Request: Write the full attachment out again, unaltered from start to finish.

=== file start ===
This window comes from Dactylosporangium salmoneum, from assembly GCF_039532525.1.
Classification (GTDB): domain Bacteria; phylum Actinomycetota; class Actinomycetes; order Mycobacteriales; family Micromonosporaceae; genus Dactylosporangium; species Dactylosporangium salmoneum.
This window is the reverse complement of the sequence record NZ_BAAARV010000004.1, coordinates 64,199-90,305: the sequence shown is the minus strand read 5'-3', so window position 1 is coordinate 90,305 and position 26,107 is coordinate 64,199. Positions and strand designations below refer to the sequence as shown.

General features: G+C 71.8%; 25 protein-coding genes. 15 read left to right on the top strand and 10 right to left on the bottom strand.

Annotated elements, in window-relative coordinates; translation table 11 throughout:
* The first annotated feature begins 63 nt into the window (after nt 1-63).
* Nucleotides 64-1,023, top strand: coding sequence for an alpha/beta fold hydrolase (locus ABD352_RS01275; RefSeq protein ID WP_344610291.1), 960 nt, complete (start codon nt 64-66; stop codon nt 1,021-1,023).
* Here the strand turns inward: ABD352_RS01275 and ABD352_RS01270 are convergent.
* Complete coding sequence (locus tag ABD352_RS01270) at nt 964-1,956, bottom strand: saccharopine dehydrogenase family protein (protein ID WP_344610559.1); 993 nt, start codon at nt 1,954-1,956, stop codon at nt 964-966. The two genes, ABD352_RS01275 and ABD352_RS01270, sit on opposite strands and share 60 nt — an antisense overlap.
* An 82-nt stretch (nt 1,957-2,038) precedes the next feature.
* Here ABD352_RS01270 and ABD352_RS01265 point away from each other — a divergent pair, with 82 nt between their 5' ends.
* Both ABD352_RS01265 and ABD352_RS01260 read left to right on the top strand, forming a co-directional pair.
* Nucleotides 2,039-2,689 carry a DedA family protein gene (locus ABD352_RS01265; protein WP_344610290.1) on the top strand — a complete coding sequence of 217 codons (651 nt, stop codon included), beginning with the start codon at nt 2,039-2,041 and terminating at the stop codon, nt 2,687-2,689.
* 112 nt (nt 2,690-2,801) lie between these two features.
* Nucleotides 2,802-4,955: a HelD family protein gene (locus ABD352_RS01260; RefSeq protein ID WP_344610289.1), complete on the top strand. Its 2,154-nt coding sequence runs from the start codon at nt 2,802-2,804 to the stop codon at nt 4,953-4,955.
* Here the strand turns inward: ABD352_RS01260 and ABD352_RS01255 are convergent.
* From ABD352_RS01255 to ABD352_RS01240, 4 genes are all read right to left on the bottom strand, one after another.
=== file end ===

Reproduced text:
This window comes from Dactylosporangium salmoneum, from assembly GCF_039532525.1.
Classification (GTDB): domain Bacteria; phylum Actinomycetota; class Actinomycetes; order Mycobacteriales; family Micromonosporaceae; genus Dactylosporangium; species Dactylosporangium salmoneum.
This window is the reverse complement of the sequence record NZ_BAAARV010000004.1, coordinates 64,199-90,305: the sequence shown is the minus strand read 5'-3', so window position 1 is coordinate 90,305 and position 26,107 is coordinate 64,199. Positions and strand designations below refer to the sequence as shown.

General features: G+C 71.8%; 25 protein-coding genes. 15 read left to right on the top strand and 10 right to left on the bottom strand.

Annotated elements, in window-relative coordinates; translation table 11 throughout:
* The first annotated feature begins 63 nt into the window (after nt 1-63).
* Nucleotides 64-1,023, top strand: coding sequence for an alpha/beta fold hydrolase (locus ABD352_RS01275; RefSeq protein ID WP_344610291.1), 960 nt, complete (start codon nt 64-66; stop codon nt 1,021-1,023).
* Here the strand turns inward: ABD352_RS01275 and ABD352_RS01270 are convergent.
* Complete coding sequence (locus tag ABD352_RS01270) at nt 964-1,956, bottom strand: saccharopine dehydrogenase family protein (protein ID WP_344610559.1); 993 nt, start codon at nt 1,954-1,956, stop codon at nt 964-966. The two genes, ABD352_RS01275 and ABD352_RS01270, sit on opposite strands and share 60 nt — an antisense overlap.
* An 82-nt stretch (nt 1,957-2,038) precedes the next feature.
* Here ABD352_RS01270 and ABD352_RS01265 point away from each other — a divergent pair, with 82 nt between their 5' ends.
* Both ABD352_RS01265 and ABD352_RS01260 read left to right on the top strand, forming a co-directional pair.
* Nucleotides 2,039-2,689 carry a DedA family protein gene (locus ABD352_RS01265; protein WP_344610290.1) on the top strand — a complete coding sequence of 217 codons (651 nt, stop codon included), beginning with the start codon at nt 2,039-2,041 and terminating at the stop codon, nt 2,687-2,689.
* 112 nt (nt 2,690-2,801) lie between these two features.
* Nucleotides 2,802-4,955: a HelD family protein gene (locus ABD352_RS01260; RefSeq protein ID WP_344610289.1), complete on the top strand. Its 2,154-nt coding sequence runs from the start codon at nt 2,802-2,804 to the stop codon at nt 4,953-4,955.
* Here the strand turns inward: ABD352_RS01260 and ABD352_RS01255 are convergent.
* From ABD352_RS01255 to ABD352_RS01240, 4 genes are all read right to left on the bottom strand, one after another.